Cops like cheap drug tests in the field. You don’t like them because they are accurate. You like them because they’re cheap. And since you get what you pay for, they’re a lot cheaper (in the long run) than sending for a drug dog.
Field drug tests are likely cause at $ 2 a pop. They are even more unreliable than drug dogs when it comes to properly identifying drugs. Because of this, some prosecutors – nominally law enforcement’s best friends – refuse to accept pleadings for drug charges that stem solely from field drug testing.
Field drug tests have shown donut crumbs, cotton candy, and honey are methamphetamines. You said bird droppings on the hood of a car (!!) and swamp standard aspirin are cocaine. What a police officer imagines as drugs can usually be “confirmed” by the test kits that are carried along. Once the vial says it is drugs, police officers can search, seize and arrest.
Cops don’t have to be so wrong when it comes to drugs. But there is no penalty for being so wrong. So it goes on. Prosecutors may have to drop some cases if the drug lab says the drugs they claim aren’t real drugs, but plea deals usually come about before the labs test the evidence. And if the evidence even gets to a laboratory. Cops aren’t the best at handling paperwork, which comes in handy when their word goes against yours. Even if a police officer is sued for turning non-contraband into contraband and drug charges, he is usually compensated or given qualified immunity by the city he works for for relying on what he believes to be is actually scientific.
And because no one seems too keen to end addiction to unreliable drug testing, this is the kind of travesty we expect.
Newschannel 20 and FOX Illinois received a new body camera video of the incident which prompted Dartavius Barnes to sue the City of Springfield.
In the lawsuit, Barnes alleges his vehicle was illegally searched on April 6, 2020 when it was stopped near Laurel and 16th Street in Springfield.
He says the officers handcuffed him while searching his vehicle without consent, valid warrant or probable reason.
During the search, Barnes says, officers took a sealed urn containing his daughter’s ashes, unsealed it, opened it without consent, and spilled the ashes.
If you think this is terrible, just wait for the back story. Barnes’ daughter Ta’Naja Jones was only two years old when she died. And she could have been killed. The girl’s mother and her current boyfriend were both arrested for murder.
The ultimate insult to Ta’Naja Jones and her father happened here. Ta’Naja Jones’ final resting place was not in the urn Barnes kept in his car. It was a field drug test that officials performed because they just couldn’t believe it could be the last remains of a loved one.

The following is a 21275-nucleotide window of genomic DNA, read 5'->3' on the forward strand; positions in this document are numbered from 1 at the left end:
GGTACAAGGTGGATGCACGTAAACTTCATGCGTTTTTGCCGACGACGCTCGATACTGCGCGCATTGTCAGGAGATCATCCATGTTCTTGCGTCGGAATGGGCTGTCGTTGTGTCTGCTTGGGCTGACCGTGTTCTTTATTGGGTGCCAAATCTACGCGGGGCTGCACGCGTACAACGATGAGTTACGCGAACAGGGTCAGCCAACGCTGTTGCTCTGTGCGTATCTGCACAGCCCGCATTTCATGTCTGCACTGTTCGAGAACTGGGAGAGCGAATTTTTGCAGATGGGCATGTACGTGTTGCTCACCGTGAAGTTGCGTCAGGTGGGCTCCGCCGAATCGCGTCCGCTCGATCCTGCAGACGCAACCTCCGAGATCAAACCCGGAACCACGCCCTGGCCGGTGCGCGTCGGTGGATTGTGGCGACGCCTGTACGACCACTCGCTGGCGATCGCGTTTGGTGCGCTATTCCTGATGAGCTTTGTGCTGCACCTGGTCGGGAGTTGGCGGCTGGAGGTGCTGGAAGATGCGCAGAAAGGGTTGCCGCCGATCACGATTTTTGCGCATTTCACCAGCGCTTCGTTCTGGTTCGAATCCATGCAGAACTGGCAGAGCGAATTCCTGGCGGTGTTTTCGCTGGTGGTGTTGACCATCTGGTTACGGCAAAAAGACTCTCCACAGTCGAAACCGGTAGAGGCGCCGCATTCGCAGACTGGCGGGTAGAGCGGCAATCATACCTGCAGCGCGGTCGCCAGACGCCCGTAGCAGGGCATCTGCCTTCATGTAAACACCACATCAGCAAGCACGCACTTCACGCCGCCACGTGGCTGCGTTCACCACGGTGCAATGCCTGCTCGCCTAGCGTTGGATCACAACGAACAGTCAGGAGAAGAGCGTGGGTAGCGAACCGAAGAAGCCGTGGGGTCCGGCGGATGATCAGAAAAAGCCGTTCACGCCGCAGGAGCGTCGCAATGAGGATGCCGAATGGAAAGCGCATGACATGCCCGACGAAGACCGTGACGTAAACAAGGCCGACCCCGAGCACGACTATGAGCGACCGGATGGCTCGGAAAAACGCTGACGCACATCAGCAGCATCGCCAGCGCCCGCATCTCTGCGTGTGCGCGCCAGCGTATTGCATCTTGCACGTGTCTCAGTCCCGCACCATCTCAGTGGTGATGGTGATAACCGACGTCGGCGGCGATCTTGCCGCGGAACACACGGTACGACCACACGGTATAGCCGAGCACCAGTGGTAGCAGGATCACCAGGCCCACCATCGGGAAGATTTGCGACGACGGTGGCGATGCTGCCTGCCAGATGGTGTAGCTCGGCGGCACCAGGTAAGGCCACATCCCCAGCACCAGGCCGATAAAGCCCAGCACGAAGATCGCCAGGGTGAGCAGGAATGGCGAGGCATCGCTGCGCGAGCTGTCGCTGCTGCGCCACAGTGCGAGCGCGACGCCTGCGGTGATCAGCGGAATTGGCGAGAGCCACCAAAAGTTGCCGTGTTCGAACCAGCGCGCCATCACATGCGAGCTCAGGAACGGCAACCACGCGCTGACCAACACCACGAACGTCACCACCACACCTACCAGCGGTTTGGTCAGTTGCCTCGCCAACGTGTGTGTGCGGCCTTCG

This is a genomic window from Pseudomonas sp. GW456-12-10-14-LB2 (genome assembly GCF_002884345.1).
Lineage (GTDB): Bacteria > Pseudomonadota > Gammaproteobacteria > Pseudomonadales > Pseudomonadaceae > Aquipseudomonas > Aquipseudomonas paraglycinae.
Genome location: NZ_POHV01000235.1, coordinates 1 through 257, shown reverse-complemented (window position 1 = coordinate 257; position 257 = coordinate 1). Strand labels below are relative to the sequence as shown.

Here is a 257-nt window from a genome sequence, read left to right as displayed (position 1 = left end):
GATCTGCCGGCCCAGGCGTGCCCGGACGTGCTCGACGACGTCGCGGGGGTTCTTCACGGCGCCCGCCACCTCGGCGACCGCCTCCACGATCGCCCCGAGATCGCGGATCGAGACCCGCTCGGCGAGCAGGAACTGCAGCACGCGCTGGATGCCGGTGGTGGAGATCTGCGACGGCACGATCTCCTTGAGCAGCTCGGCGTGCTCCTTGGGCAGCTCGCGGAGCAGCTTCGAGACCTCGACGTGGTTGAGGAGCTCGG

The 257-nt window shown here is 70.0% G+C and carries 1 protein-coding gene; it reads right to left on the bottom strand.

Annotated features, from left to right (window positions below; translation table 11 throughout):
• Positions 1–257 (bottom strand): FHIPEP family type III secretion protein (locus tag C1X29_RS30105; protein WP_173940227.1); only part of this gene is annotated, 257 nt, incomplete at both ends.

According to law enforcement’s favorite faulty testing equipment, Ta’Naja Jones’s ashes may have been ecstasy. And that conclusion was drawn after the ashes failed to test positive for cocaine.
An officer presented a narcotic test kit to the officer whose body camera was rolling.
“I was looking for cocaine but it looks like it’s Molly,” said the officer.
“X pills,” added the other, quoting the street name for ecstasy.
In the end, the police decided that the ashes were a combination of meth and ecstasy, which is how drug users carry their drugs: all together in a single container. What the hell.
Field drug tests allow police to work backwards from their conclusions. If it doesn’t test positive for one drug, it’s likely another drug. And if nothing tests positive, it can still be drugs, because sometimes drugs are carried in containers. “Based on training and experience” and all that shit. The stuff that says criminals sometimes act like regular non-criminals. And if criminals regularly behave like non-criminals, then every non-criminal is guilty until proven otherwise.
Barnes has sued [PDF]. It’s a short lawsuit and it looks like it will be an uphill battle to win. Barnes admitted having marijuana in the car and apparently agreed to a search. The end result was this terrible injury to his daughter’s remains, but up to that point everything was “reasonable” enough (using the judicial definition of that word rather than the definition of citizens) that it will be difficult to prove that the officials are the constitution exceeded limits.
The problem here is the on-site drug tests and the officials who believe they can actually use them to identify drugs. They were “reasonable” to rely on the drug test results because anyone who benefited from the use of flawed tests told them the tests were reliable even when they obviously weren’t. When a child’s ashes are not one but two different illegal substances, anything can be anything if a cop wants it.
Man sued after field drug test says his daughter’s ashes are meth and ecstasy
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